We need to have more Express Blogs about serious issues like this, taking a leaf out of the Guardian’s supreme blog section ‘Comment is Free’.

    Less of the fashion blogs and more blogs on the serious issues that afflict our community please.Recommend

  • Farigh-ul-mulk

    80s… mobile phone with rickshaw driver?Recommend

  • S.Sohail

    Jesa karo gai ,waisa bharo gay. liked it but Allah wali chowrangi,and mobile phone could not digested because they ware not available at time of story.Recommend

  • Arshad

    It surely is not a tue story. Were there cell phones 20 years ago? Recommend

  • Sinclair

    There were no mobile phones in the early 80′s madam. And no SMS. You tried to tell a story of revenge from the culprits viewpoint, which is – interesting. But reading this, it felt like you wrote three disparate passages and wound them up through literary coincidences.Recommend

  • Umair

    It seems concentrated acid is very cheap these days. Government should put some restrictions on sales of acid as these acid attacks are increasing day by day. Female acid victims should not remain silent & should take revenge when it is possible.Recommend

  • Wrestling-Geek

    I Agree with ArshadRecommend

  • junaid

    @Nawaz:
    Yes its a true story!! people did have samsungs and iphones back in the 80s! rickshaw drivers were the super elite class !!Recommend

  • Idrees

    1- Human’s invention equivalent to brain is computer. There are many processes running when windows Operatig System is booted. Students learning in school & their parents & media (specially FM Radio) should teach teenagers that if they regularly meet person of the other gender a very little process will be created in their mind as its natural. So they should avoided such incidences. If they feel about this, they should talk with their friends’ & try to kill the process (as in taskmanager of Windows NT, XP, Vista, Windows 7) in its 1st stage. Else fighting from self isn’t any easy job.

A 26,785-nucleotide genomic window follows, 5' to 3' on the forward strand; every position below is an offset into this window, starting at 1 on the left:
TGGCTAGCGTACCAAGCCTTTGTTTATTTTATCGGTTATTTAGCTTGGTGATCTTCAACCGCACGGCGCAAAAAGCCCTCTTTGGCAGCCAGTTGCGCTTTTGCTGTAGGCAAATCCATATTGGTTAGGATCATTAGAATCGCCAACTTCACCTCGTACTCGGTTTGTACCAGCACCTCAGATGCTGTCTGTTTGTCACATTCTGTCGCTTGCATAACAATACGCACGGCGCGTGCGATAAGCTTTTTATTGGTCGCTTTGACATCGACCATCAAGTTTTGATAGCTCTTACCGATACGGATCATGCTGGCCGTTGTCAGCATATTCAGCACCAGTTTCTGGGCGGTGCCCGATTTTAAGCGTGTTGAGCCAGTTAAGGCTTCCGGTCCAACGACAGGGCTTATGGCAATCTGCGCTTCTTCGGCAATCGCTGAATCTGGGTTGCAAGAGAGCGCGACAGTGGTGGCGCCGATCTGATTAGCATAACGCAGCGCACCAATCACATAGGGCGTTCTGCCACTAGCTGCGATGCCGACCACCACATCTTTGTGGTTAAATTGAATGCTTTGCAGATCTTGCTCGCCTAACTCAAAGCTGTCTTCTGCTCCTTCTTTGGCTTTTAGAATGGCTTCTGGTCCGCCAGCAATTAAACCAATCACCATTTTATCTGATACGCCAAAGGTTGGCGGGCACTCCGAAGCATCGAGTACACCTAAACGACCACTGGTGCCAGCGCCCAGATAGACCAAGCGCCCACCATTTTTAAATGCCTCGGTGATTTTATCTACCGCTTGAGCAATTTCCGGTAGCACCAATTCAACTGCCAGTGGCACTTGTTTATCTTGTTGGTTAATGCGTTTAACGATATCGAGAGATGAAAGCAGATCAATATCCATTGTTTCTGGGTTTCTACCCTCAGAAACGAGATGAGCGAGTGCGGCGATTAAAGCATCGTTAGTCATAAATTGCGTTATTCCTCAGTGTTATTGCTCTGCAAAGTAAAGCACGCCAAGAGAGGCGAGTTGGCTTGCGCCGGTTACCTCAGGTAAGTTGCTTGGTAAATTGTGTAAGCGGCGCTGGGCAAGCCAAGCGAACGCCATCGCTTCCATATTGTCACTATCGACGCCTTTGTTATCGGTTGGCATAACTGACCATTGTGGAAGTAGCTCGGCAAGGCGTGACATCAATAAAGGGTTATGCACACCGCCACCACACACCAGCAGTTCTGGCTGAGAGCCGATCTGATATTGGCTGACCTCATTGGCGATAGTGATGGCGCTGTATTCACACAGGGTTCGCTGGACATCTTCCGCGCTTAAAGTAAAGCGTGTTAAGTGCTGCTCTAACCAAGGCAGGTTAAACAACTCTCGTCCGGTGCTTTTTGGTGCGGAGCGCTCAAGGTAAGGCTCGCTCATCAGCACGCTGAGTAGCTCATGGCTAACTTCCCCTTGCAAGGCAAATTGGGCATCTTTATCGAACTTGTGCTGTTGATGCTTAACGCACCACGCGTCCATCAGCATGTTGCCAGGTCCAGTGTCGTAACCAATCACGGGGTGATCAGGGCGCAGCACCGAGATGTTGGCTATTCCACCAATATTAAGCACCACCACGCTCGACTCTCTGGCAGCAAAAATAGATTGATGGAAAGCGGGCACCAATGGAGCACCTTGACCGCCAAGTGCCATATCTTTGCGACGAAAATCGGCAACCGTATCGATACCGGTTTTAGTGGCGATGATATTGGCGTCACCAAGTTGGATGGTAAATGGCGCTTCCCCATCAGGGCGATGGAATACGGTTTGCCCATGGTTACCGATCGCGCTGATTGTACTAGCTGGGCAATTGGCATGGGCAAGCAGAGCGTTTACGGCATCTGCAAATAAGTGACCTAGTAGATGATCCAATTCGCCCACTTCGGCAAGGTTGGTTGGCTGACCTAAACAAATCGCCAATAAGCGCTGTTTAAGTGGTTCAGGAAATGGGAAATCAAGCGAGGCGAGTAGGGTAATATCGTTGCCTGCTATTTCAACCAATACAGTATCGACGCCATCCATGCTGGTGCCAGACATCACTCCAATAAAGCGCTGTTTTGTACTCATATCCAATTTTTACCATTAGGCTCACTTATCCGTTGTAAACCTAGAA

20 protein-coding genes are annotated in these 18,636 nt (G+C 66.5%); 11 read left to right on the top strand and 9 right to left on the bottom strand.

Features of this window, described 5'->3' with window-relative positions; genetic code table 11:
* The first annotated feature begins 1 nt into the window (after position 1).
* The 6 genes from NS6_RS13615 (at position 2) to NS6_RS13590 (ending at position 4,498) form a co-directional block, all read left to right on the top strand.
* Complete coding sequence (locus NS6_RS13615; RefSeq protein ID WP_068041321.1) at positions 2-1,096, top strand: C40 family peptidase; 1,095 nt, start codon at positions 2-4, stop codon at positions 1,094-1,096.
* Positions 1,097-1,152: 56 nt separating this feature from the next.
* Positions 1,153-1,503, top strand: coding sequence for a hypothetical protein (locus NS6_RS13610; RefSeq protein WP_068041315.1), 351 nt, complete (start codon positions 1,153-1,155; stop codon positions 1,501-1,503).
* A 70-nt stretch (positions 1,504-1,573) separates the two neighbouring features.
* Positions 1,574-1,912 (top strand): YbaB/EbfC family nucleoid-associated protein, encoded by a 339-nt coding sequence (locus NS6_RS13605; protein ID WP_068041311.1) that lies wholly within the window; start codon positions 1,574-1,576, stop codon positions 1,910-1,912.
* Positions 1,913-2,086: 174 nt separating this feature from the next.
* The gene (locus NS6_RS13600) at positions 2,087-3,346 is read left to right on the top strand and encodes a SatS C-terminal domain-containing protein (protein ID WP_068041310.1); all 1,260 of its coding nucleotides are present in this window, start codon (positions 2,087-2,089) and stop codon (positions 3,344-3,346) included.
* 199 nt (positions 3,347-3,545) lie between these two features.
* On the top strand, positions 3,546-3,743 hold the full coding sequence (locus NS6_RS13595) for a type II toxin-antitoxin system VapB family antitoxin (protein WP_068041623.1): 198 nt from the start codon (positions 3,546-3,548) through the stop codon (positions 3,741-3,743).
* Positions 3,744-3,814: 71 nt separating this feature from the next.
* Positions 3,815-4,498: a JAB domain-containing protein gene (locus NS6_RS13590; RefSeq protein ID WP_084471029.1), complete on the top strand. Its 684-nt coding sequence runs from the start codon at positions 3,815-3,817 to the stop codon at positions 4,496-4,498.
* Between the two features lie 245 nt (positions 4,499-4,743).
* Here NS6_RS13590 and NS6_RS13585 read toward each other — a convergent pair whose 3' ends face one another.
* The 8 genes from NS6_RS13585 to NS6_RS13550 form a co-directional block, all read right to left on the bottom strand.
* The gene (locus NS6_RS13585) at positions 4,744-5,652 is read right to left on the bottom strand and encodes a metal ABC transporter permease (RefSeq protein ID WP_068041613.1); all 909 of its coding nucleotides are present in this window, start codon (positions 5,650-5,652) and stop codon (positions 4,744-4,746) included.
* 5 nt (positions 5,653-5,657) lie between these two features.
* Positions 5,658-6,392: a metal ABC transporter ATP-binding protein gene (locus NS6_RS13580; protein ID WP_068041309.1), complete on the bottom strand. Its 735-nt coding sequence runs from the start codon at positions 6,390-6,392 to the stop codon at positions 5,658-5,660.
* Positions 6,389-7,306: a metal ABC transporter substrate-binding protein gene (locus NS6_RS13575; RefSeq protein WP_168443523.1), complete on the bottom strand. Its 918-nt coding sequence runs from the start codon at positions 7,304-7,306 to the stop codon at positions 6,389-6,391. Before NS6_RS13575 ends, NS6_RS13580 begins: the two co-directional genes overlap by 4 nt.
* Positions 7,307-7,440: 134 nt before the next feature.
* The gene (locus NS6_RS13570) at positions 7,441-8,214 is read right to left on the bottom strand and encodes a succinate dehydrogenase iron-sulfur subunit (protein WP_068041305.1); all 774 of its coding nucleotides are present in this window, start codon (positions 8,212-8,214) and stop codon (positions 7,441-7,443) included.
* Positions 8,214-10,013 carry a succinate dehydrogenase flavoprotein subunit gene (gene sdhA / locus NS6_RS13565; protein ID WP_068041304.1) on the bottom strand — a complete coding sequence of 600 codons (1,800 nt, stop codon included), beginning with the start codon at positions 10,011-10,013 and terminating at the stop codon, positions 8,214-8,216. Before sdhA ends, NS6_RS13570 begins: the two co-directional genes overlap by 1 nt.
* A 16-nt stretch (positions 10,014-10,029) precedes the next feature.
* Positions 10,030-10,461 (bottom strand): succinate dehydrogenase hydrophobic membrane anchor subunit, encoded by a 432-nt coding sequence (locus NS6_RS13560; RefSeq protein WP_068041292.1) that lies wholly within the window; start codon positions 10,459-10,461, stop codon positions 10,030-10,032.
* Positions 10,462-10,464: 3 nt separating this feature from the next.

2- Parents’ should monitor their youngsters from time to time. Ask them questions in a friendly way.

    3- A person of different class (lower) from compared to the higher one (norms of society) should communicate to the other person with respect. So if his family isn’t insulted a process of revenge won’t be initiated in other person’s mind i.e. chances of any kind of damaging process won’t initiate e.g. what happened i.e. throwing of acid.

    4- Parents, teacher & media should teach teenagers that nothing is free in this world in case where humans are directly involved. See a goldsmith used to give valuable things to a female & when she refused he threw aced on her.

    5- When ever there is imbalance there will be problems. Our religion Islam teach us that we should be moderate (i.e. between to limits) just as Allah has put planet earth at a right distance from sun. Otherwise if earth is closer to sun we’ll be destroyed by high temperature or if distance is increased, we’ll be destroyed by cold.Recommend

  • Nandita.

    People who commented before me – it’s not a true story guys. it’s fiction! Which is why it has been filed under – ‘ Poetic License ‘Recommend

  • Nandita.

    My commwnt was for nawaz and arshadRecommend

  • shafaq

    As i was reading the text, the first thing that my brain specified to me was; ‘why is the girl getting so engaged with anyone she is buying services from? so much that the other person sends a proposal to her place..’